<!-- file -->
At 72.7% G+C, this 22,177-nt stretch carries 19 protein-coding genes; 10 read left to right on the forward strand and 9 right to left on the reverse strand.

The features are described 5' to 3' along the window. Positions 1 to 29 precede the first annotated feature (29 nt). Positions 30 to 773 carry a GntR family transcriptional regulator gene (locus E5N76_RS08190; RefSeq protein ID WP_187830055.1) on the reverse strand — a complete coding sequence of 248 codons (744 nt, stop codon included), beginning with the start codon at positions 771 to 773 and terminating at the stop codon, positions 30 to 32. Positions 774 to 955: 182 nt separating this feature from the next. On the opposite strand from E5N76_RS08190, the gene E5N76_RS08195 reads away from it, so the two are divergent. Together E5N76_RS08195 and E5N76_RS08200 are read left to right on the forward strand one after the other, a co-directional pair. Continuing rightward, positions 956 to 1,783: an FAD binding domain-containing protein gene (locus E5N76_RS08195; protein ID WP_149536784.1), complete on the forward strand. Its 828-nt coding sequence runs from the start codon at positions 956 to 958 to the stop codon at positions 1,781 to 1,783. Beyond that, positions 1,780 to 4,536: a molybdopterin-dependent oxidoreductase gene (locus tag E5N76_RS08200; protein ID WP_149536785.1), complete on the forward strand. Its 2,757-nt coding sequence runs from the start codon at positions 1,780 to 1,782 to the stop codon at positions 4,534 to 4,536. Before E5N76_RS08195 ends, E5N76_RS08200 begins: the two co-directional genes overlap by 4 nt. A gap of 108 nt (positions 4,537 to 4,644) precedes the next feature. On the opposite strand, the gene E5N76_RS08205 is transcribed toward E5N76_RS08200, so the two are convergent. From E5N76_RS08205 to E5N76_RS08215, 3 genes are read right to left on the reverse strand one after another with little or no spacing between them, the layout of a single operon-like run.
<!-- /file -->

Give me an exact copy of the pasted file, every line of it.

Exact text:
At 72.7% G+C, this 22,177-nt stretch carries 19 protein-coding genes; 10 read left to right on the forward strand and 9 right to left on the reverse strand.

The features are described 5' to 3' along the window. Positions 1 to 29 precede the first annotated feature (29 nt). Positions 30 to 773 carry a GntR family transcriptional regulator gene (locus E5N76_RS08190; RefSeq protein ID WP_187830055.1) on the reverse strand — a complete coding sequence of 248 codons (744 nt, stop codon included), beginning with the start codon at positions 771 to 773 and terminating at the stop codon, positions 30 to 32. Positions 774 to 955: 182 nt separating this feature from the next. On the opposite strand from E5N76_RS08190, the gene E5N76_RS08195 reads away from it, so the two are divergent. Together E5N76_RS08195 and E5N76_RS08200 are read left to right on the forward strand one after the other, a co-directional pair. Continuing rightward, positions 956 to 1,783: an FAD binding domain-containing protein gene (locus E5N76_RS08195; protein ID WP_149536784.1), complete on the forward strand. Its 828-nt coding sequence runs from the start codon at positions 956 to 958 to the stop codon at positions 1,781 to 1,783. Beyond that, positions 1,780 to 4,536: a molybdopterin-dependent oxidoreductase gene (locus tag E5N76_RS08200; protein ID WP_149536785.1), complete on the forward strand. Its 2,757-nt coding sequence runs from the start codon at positions 1,780 to 1,782 to the stop codon at positions 4,534 to 4,536. Before E5N76_RS08195 ends, E5N76_RS08200 begins: the two co-directional genes overlap by 4 nt. A gap of 108 nt (positions 4,537 to 4,644) precedes the next feature. On the opposite strand, the gene E5N76_RS08205 is transcribed toward E5N76_RS08200, so the two are convergent. From E5N76_RS08205 to E5N76_RS08215, 3 genes are read right to left on the reverse strand one after another with little or no spacing between them, the layout of a single operon-like run.